As an officer, Waskow proved to be a principled and compassionate leader, giving those under his command individual attention. He attended various training programs throughout the country before rejoining his unit at Camp Edwards in Falmouth, Massachusetts. While there, he was promoted to captain.[4]

In early April 1943, sixteen months after the Japanese attack on Pearl Harbor, on December 7, 1941 and the subsequent German declaration of war on the United States, four days later, which brought the United States into World War II, the 36th Division, commanded by Major General Fred L. Walker, a distinguished World War I veteran, was shipped from New York Harbor to Oran, Algeria, and was then stationed in Rabat in Morocco. The division, originally slated to participate in Operation Husky, the Allied invasion of Sicily, although in the event never used, was kept in reserve until September 9, when it landed on Red Beach near the ancient city of Paestum in the Campania region of Italy as part of Operation Avalanche, the Allied invasion of Italy. The 36th Division was part of the U.S. Fifth Army. Waskow saw combat for the first time in the struggle to hold and enlarge the Salerno beachhead and for the Chiunzi Pass, where he commanded Company 'B'. His brother August was wounded during the battle and sent home.[5][6] The 36th Division sustained very heavy casualties in the battle, and was held in Fifth Army reserve for the next few weeks, absorbing replacements and training for future combat operations.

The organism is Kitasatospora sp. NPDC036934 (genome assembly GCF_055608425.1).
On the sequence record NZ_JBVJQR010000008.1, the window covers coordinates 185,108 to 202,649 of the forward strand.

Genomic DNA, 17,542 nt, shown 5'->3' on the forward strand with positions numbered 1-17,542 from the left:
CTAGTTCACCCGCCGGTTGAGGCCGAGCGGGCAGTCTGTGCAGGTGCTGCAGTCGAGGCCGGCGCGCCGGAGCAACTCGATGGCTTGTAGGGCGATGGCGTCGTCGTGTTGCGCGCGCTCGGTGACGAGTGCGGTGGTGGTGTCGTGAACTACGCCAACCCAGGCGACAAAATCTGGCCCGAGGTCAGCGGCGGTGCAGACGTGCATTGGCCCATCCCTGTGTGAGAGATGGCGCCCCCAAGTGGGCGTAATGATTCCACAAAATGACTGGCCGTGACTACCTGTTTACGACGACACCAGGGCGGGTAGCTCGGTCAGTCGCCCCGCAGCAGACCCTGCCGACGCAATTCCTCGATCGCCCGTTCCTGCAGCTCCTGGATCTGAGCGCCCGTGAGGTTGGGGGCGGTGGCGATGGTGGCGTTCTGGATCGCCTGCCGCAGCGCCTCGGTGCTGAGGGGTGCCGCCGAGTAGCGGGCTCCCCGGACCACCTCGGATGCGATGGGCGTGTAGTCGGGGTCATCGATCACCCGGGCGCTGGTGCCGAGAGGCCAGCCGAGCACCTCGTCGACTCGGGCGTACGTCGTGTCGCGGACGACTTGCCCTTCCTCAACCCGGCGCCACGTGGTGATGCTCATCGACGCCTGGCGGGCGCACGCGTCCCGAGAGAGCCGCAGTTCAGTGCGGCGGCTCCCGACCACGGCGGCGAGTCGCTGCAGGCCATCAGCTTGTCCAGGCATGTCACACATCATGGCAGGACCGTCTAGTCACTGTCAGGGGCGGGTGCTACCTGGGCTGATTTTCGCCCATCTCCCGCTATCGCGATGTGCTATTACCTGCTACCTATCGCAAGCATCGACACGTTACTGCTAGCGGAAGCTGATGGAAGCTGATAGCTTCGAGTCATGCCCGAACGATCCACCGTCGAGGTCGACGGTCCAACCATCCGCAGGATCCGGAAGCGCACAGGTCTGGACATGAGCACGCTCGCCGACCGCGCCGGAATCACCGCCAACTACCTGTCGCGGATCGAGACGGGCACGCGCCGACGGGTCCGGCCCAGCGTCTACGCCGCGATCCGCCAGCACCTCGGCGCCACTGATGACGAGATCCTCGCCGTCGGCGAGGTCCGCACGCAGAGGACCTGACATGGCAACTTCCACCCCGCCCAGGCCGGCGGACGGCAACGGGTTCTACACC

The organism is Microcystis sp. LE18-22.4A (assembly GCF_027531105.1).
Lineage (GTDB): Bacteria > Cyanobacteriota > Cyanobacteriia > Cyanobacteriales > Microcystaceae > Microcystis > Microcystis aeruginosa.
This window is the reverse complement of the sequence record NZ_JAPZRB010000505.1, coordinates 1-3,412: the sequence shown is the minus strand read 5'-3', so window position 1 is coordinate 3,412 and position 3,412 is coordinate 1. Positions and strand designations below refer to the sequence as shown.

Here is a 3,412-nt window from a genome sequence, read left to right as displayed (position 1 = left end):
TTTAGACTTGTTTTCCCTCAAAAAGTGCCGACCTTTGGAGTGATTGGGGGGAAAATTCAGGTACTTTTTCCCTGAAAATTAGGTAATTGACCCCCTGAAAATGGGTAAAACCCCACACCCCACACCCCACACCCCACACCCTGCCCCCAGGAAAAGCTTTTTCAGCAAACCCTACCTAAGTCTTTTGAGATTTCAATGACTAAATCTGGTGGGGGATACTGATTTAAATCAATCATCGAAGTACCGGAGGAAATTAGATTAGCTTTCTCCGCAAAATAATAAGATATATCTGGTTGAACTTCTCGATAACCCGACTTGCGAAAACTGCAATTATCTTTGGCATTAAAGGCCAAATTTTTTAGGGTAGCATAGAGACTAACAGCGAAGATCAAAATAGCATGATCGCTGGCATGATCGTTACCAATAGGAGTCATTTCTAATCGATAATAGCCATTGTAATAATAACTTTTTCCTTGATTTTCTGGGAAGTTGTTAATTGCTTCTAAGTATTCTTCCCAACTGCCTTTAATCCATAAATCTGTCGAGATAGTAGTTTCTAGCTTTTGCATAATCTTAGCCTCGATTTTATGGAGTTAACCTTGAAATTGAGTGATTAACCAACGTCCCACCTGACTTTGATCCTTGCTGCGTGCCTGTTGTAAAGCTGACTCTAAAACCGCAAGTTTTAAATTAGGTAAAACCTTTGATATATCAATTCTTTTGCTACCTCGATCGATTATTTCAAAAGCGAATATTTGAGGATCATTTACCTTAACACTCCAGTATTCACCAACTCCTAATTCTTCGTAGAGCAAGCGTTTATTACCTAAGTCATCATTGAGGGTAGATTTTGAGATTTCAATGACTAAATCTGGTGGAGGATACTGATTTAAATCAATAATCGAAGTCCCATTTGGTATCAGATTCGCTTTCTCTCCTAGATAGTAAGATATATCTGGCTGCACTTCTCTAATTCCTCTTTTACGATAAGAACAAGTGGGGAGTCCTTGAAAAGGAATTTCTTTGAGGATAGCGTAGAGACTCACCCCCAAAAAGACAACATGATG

Returning to combat in mid-November, Captain Waskow and his men fought their way north past Naples, relieving the 3rd Infantry Division near Mignano and then marched on, largely on mountain trails to Monte Sambucaro (Hill 1205), near San Pietro Infine. The battle for San Pietro was one of the worst of the Italian Campaign. After a week, Waskow's company had been reduced to the size of a platoon, but participated in the assaults. On the evening of December 12, on his way up from the treeline to launch an attack on a ridge known as Hill 730 (41°28′12″N 13°57′32″E / 41.470°N 13.959°E / 41.470; 13.959 (Hill 730)), his unit was attacked, and a shell hit near him and his men. Fragmentation caught him in the chest and killed him almost immediately.[7][8]

Ernie Pyle[edit]

Riley Tidwell, who had been Waskow's assistant throughout the war, left Waskow's body where he had died and went down from the mountain to notify Waskow's superiors that he had been killed. On the way, he encountered Ernie Pyle, the noted war reporter.[9]

Pyle waited the three days it took to recover Waskow's body. It was when the body was unloaded from the back of the mule in the middle of the night along with several other casualties, and his men made their emotional farewells with their commander, that Pyle was inspired to write the dispatch that memorialized Waskow. Pyle published his column on January 10, and stacks of letters started arriving to Waskow's survivors in Belton afterwards. His sister released a photograph of Waskow taken while he was a lieutenant, after adding another bar to reflect his captain's rank when he died.[10]

Following his wishes, Waskow was buried in Italy. His grave is at the Sicily-Rome American Cemetery in Nettuno. His grave is on Plot G Row 6 Grave 33.[11]